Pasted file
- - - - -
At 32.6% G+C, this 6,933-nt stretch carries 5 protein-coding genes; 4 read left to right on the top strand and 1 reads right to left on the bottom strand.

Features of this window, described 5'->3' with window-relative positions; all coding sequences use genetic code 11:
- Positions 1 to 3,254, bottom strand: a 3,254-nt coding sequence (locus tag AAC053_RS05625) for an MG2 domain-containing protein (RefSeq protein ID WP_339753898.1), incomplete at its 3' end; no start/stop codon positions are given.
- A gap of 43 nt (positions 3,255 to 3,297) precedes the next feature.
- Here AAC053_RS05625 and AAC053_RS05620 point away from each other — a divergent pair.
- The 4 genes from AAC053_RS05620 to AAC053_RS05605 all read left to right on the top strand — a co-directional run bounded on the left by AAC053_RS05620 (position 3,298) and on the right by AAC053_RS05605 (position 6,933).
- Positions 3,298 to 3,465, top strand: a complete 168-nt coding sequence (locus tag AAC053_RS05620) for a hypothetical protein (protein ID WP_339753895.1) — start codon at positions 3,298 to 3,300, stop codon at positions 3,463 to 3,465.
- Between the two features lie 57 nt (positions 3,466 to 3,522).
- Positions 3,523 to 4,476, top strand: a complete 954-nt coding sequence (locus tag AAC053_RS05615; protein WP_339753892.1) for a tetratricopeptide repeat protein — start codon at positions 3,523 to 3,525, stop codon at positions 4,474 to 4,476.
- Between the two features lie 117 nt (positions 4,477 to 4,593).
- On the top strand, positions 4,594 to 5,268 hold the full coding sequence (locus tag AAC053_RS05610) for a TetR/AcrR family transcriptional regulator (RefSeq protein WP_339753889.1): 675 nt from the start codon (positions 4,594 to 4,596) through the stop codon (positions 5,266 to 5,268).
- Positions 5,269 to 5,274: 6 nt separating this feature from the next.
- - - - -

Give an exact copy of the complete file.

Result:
At 32.6% G+C, this 6,933-nt stretch carries 5 protein-coding genes; 4 read left to right on the top strand and 1 reads right to left on the bottom strand.

Features of this window, described 5'->3' with window-relative positions; all coding sequences use genetic code 11:
- Positions 1 to 3,254, bottom strand: a 3,254-nt coding sequence (locus tag AAC053_RS05625) for an MG2 domain-containing protein (RefSeq protein ID WP_339753898.1), incomplete at its 3' end; no start/stop codon positions are given.
- A gap of 43 nt (positions 3,255 to 3,297) precedes the next feature.
- Here AAC053_RS05625 and AAC053_RS05620 point away from each other — a divergent pair.
- The 4 genes from AAC053_RS05620 to AAC053_RS05605 all read left to right on the top strand — a co-directional run bounded on the left by AAC053_RS05620 (position 3,298) and on the right by AAC053_RS05605 (position 6,933).
- Positions 3,298 to 3,465, top strand: a complete 168-nt coding sequence (locus tag AAC053_RS05620) for a hypothetical protein (protein ID WP_339753895.1) — start codon at positions 3,298 to 3,300, stop codon at positions 3,463 to 3,465.
- Between the two features lie 57 nt (positions 3,466 to 3,522).
- Positions 3,523 to 4,476, top strand: a complete 954-nt coding sequence (locus tag AAC053_RS05615; protein WP_339753892.1) for a tetratricopeptide repeat protein — start codon at positions 3,523 to 3,525, stop codon at positions 4,474 to 4,476.
- Between the two features lie 117 nt (positions 4,477 to 4,593).
- On the top strand, positions 4,594 to 5,268 hold the full coding sequence (locus tag AAC053_RS05610) for a TetR/AcrR family transcriptional regulator (RefSeq protein WP_339753889.1): 675 nt from the start codon (positions 4,594 to 4,596) through the stop codon (positions 5,266 to 5,268).
- Positions 5,269 to 5,274: 6 nt separating this feature from the next.